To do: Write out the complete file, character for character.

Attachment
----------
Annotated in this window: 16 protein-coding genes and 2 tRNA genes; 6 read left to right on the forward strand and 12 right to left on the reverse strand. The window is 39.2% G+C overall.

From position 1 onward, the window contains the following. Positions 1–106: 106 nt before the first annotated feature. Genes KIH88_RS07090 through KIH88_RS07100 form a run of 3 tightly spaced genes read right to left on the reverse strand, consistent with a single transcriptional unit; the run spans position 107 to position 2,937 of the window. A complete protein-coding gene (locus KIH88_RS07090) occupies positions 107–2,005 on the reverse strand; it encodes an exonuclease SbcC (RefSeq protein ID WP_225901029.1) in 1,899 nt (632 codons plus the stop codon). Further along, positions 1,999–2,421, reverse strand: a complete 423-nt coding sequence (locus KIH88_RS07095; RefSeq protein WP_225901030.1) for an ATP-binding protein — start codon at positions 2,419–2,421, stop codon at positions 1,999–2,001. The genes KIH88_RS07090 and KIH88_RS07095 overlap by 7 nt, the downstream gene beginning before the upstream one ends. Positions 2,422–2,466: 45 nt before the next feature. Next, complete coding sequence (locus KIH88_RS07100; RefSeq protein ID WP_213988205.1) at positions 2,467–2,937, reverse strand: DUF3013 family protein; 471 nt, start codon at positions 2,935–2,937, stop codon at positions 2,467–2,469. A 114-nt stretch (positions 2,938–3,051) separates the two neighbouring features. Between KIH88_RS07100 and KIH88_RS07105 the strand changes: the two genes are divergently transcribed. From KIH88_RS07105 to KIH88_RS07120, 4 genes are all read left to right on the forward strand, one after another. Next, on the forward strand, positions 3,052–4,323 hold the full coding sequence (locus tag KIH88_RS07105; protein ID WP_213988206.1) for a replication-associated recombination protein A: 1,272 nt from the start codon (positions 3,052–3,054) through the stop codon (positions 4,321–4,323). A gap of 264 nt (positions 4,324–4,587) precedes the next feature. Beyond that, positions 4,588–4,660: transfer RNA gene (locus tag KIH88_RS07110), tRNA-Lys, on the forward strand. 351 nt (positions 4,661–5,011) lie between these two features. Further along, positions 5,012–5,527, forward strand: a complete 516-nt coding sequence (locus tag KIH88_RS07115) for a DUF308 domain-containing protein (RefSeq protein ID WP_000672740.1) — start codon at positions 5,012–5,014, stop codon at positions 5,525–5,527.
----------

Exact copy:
Annotated in this window: 16 protein-coding genes and 2 tRNA genes; 6 read left to right on the forward strand and 12 right to left on the reverse strand. The window is 39.2% G+C overall.

From position 1 onward, the window contains the following. Positions 1–106: 106 nt before the first annotated feature. Genes KIH88_RS07090 through KIH88_RS07100 form a run of 3 tightly spaced genes read right to left on the reverse strand, consistent with a single transcriptional unit; the run spans position 107 to position 2,937 of the window. A complete protein-coding gene (locus KIH88_RS07090) occupies positions 107–2,005 on the reverse strand; it encodes an exonuclease SbcC (RefSeq protein ID WP_225901029.1) in 1,899 nt (632 codons plus the stop codon). Further along, positions 1,999–2,421, reverse strand: a complete 423-nt coding sequence (locus KIH88_RS07095; RefSeq protein WP_225901030.1) for an ATP-binding protein — start codon at positions 2,419–2,421, stop codon at positions 1,999–2,001. The genes KIH88_RS07090 and KIH88_RS07095 overlap by 7 nt, the downstream gene beginning before the upstream one ends. Positions 2,422–2,466: 45 nt before the next feature. Next, complete coding sequence (locus KIH88_RS07100; RefSeq protein ID WP_213988205.1) at positions 2,467–2,937, reverse strand: DUF3013 family protein; 471 nt, start codon at positions 2,935–2,937, stop codon at positions 2,467–2,469. A 114-nt stretch (positions 2,938–3,051) separates the two neighbouring features. Between KIH88_RS07100 and KIH88_RS07105 the strand changes: the two genes are divergently transcribed. From KIH88_RS07105 to KIH88_RS07120, 4 genes are all read left to right on the forward strand, one after another. Next, on the forward strand, positions 3,052–4,323 hold the full coding sequence (locus tag KIH88_RS07105; protein ID WP_213988206.1) for a replication-associated recombination protein A: 1,272 nt from the start codon (positions 3,052–3,054) through the stop codon (positions 4,321–4,323). A gap of 264 nt (positions 4,324–4,587) precedes the next feature. Beyond that, positions 4,588–4,660: transfer RNA gene (locus tag KIH88_RS07110), tRNA-Lys, on the forward strand. 351 nt (positions 4,661–5,011) lie between these two features. Further along, positions 5,012–5,527, forward strand: a complete 516-nt coding sequence (locus tag KIH88_RS07115) for a DUF308 domain-containing protein (RefSeq protein ID WP_000672740.1) — start codon at positions 5,012–5,014, stop codon at positions 5,525–5,527.